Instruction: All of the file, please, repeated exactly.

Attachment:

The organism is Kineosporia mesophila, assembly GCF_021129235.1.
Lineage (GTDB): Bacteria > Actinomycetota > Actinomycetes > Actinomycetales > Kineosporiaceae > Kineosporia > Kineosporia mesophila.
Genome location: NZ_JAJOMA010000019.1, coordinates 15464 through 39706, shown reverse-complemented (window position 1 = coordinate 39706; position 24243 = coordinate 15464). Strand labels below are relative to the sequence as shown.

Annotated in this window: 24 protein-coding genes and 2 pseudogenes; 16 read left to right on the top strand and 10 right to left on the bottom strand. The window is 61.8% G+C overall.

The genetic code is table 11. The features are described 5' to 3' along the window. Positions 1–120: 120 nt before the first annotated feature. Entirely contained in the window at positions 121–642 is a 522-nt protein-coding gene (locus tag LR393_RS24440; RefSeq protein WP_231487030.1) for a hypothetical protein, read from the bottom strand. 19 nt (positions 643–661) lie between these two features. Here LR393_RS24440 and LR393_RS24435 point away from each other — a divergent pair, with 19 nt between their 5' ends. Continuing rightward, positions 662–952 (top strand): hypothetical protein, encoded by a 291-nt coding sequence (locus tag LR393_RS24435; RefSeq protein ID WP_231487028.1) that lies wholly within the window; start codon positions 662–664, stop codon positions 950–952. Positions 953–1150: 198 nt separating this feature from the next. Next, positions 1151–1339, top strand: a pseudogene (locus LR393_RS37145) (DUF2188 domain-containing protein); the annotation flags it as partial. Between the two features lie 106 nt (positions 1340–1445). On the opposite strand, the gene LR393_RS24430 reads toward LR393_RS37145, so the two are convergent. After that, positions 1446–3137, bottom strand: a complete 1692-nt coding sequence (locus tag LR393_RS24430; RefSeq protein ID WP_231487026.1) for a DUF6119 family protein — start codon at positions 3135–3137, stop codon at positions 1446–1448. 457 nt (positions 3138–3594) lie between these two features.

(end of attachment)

The organism is Kineosporia mesophila, assembly GCF_021129235.1.
Lineage (GTDB): Bacteria > Actinomycetota > Actinomycetes > Actinomycetales > Kineosporiaceae > Kineosporia > Kineosporia mesophila.
Genome location: NZ_JAJOMA010000019.1, coordinates 15464 through 39706, shown reverse-complemented (window position 1 = coordinate 39706; position 24243 = coordinate 15464). Strand labels below are relative to the sequence as shown.

Annotated in this window: 24 protein-coding genes and 2 pseudogenes; 16 read left to right on the top strand and 10 right to left on the bottom strand. The window is 61.8% G+C overall.

The genetic code is table 11. The features are described 5' to 3' along the window. Positions 1–120: 120 nt before the first annotated feature. Entirely contained in the window at positions 121–642 is a 522-nt protein-coding gene (locus tag LR393_RS24440; RefSeq protein WP_231487030.1) for a hypothetical protein, read from the bottom strand. 19 nt (positions 643–661) lie between these two features. Here LR393_RS24440 and LR393_RS24435 point away from each other — a divergent pair, with 19 nt between their 5' ends. Continuing rightward, positions 662–952 (top strand): hypothetical protein, encoded by a 291-nt coding sequence (locus tag LR393_RS24435; RefSeq protein ID WP_231487028.1) that lies wholly within the window; start codon positions 662–664, stop codon positions 950–952. Positions 953–1150: 198 nt separating this feature from the next. Next, positions 1151–1339, top strand: a pseudogene (locus LR393_RS37145) (DUF2188 domain-containing protein); the annotation flags it as partial. Between the two features lie 106 nt (positions 1340–1445). On the opposite strand, the gene LR393_RS24430 reads toward LR393_RS37145, so the two are convergent. After that, positions 1446–3137, bottom strand: a complete 1692-nt coding sequence (locus tag LR393_RS24430; RefSeq protein ID WP_231487026.1) for a DUF6119 family protein — start codon at positions 3135–3137, stop codon at positions 1446–1448. 457 nt (positions 3138–3594) lie between these two features.